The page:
About a month ago, we were gathered for Youth Group, and the activity was assigning parts for the Epiphany pageant. When we started, no one was particularly excited about the exercise, many committing to reading the parts for the night but not necessarily to performing the parts at church. By the time we were done, youth were repeatedly asking when they should plan to be in church for the pageant, where they would get costumes, and when to schedule the dress rehearsal so they could coordinate the rehearsal with their other sports practices and commitments. Their sparks of enthusiasm release a glint of hope in me: maybe, after almost two years, with vaccinations for kids 5 and up, and with masking, maybe we would be able to finally have our beloved Epiphany Pageant. And over the Christmas season, hope bloomed in my heart.
And then, five days ago, everything came apart at the seams. We moved not along a spectrum of restrictive options, but completely shut down gathered worship altogether. And although we have survived shutdowns before – even thrived in them – this one, on the Feast of Epiphany, is hard. A day that is designated for the last of our Christmas celebrations instead feels like a day to recognize we are not yet done with this pandemic. Instead of marveling at gifts and epiphanies, we feel like we are sitting in ashes.
I think that is why, even though we are celebrating the epiphany that occurs when the magi arrive in Matthew’s gospel, I am instead drawn to our lesson from Isaiah. To understand why, we need to remember the context of this Isaiah lesson. The lesson is a lesson proclaiming the favor of Jerusalem. The lesson claims that although darkness covers the earth, nations shall come to Jerusalem, bearing gifts, and wealth, and abundance. Maybe none of that sounds too remarkable – Jerusalem has always been the favored city of God. But here’s what we might not realize about this passage of favor and blessing. This passage is written to the exiles from Judah as they wait in Babylon. As one scholar explains, “In the middle of the sixth century before Christ, things seem as dark as they have ever been, with little left to sustain the hopes of the Judeans. They are exiled from their land; the temple has been destroyed; and the dynasty of David has come to disastrous end.” But, Isaiah says, “…the poverty and shame of exile will be overcome when all the wealth of the world pours into Zion and the city of exiles becomes a light to the nations. Isaiah bids the people, ‘Arise, shine; for your light has come.’” [i]
We know all too well the darkness of exile. If anything, this pandemic has been an exile of sorts – an exile from the physical plant of our church, an exile from family and friends, an exile from a way of life we probably never fully appreciated. Into this darkness, Isaiah dares speak to the people a word of light: not just the promise of the presence of light, but an instruction to be light. “Arise, shine,” Isaiah says. “Nations shall come to your light, and kings to the brightness of your dawn. Lift up your eyes and look around; they all gather together, they come to you…you shall see and be radiant.”[ii]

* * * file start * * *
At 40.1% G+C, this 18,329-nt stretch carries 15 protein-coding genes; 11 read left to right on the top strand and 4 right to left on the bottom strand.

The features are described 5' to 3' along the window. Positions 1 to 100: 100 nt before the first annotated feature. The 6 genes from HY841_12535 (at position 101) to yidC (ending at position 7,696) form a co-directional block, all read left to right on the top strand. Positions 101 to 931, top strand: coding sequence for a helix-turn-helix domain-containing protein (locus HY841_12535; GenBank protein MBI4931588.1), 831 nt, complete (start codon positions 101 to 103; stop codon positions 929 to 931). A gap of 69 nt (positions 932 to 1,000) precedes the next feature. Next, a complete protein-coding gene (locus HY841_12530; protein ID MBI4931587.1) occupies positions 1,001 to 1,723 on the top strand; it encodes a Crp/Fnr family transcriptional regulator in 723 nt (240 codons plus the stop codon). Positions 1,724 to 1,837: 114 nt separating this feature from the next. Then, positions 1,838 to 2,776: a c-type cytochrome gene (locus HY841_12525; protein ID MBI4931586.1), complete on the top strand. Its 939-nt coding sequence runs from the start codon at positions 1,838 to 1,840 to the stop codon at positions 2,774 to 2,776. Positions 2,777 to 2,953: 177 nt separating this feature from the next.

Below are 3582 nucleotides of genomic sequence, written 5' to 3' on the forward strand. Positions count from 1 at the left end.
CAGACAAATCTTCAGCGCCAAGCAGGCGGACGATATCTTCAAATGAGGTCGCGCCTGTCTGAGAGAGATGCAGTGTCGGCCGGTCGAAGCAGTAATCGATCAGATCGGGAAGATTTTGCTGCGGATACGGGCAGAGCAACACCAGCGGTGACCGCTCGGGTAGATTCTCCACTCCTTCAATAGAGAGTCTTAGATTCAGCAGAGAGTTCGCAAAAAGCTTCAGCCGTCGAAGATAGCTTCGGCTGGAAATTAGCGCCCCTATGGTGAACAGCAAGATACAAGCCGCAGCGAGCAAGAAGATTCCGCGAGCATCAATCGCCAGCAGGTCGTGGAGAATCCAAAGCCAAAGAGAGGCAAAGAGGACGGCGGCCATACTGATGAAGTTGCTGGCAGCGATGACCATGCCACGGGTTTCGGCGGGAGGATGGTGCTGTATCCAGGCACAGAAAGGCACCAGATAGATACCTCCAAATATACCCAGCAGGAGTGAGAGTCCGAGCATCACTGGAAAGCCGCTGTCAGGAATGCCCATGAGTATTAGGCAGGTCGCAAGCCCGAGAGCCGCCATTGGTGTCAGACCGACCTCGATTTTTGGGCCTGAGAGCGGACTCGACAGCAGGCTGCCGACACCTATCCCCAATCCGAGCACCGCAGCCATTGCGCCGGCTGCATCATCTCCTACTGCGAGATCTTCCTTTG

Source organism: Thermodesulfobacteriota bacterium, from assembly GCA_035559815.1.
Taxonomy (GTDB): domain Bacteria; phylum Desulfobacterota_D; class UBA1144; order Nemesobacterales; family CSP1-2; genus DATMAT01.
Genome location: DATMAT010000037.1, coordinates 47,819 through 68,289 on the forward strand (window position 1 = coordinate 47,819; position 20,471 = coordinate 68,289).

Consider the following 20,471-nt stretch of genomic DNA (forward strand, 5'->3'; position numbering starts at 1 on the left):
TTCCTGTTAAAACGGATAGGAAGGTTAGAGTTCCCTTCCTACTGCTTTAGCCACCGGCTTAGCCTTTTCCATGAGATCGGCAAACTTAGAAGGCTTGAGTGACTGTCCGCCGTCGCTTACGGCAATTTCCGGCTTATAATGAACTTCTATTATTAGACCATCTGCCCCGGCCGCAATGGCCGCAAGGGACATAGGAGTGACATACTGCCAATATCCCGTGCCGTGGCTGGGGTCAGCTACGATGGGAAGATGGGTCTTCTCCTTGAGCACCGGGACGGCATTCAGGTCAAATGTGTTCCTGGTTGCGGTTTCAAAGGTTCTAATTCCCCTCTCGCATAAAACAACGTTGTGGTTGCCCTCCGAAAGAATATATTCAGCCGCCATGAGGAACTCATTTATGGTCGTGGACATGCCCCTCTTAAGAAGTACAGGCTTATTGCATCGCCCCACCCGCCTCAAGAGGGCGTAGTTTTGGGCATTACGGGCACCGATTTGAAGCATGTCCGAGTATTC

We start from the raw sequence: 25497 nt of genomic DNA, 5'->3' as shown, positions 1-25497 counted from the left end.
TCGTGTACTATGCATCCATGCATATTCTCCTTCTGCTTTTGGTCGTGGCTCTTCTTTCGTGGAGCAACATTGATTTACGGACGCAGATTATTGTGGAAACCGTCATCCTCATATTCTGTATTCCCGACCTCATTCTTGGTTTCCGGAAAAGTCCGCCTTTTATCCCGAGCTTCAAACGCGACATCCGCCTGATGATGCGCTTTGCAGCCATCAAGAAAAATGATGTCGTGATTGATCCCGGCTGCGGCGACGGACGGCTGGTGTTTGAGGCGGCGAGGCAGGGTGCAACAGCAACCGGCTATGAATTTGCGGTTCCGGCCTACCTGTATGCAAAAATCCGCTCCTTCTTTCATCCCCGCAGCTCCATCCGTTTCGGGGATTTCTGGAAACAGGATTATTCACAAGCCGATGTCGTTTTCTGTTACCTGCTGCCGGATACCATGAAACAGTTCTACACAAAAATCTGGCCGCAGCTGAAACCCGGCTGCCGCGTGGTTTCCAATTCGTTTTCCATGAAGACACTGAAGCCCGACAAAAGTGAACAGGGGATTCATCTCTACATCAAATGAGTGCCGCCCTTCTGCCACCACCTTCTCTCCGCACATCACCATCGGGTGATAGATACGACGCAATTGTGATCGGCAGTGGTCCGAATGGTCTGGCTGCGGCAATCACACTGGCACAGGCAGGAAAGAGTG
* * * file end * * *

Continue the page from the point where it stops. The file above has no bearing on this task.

On this feast of the Epiphany, the first revelation of God to the Gentiles (the Gentiles being those magi that come from another land to see the Christ Child), we do not get to watch our children reenact the epiphanous moments of Christ’s birth narratives. But maybe this year that is okay. Because the story of the magi is not a story about sitting back and watching. The story of the magi, as Isaiah reminds us, is not about observation but about participation. This year, the question to us is not just how the magi or the exiles of Judah are epiphanies, but as Karoline Lewis asks, “how are we epiphanies of God’s glory?”[iii]
When Isaiah says, “Arise, shine…be radiant,” our question and invitation is to consider how we can be radiant epiphanies of God’s glory in a time of darkness for our communities. We mourn the lack of our youth and our children not being here to lead us in a pageant not because they are endearing, but because they model for us what embodying God’s light means. The pageant is a physical reminder of the embodiment of faith we are invited into every day. And without the pageant today, we lean into Isaiah who does not give us a free pass. Even as we gather across the internet, we are invited to be light, to shine, to be radiant in the communities around us: to our families who maybe we’re a little tired of spending time with, to our neighbors who despite proximity may feel deeply alone, and to the weary world around us who needs Christ’s light more than ever. And Isaiah reminds us we do not have to make light – the glory of the Lord has risen upon us already. Our invitation is to not cover the light, but to let God’s light shine through us – to be radiant for others. Maybe as nations come to our light, we might be able to lift up our eyes and look around and see the radiance they see in us. Arise, my loves. Shine. For your light has come. Amen.
[i] Kendra G. Hotz, “Theological Perspective,” Feasting on the Word, Year C, Vol. 1 (Louisville: Westminster John Knox Press, 2009), 196.
[ii] Isaiah 60.1, 3-5.
[iii] Karoline Lewis, “Sermon Brainwave #822: Epiphany of Our Lord – January 6, 2022,” January 3, 2022, as found at https://www.workingpreacher.org/podcasts/822-day-of-epiphany-jan-6-2022 on January 8, 2022.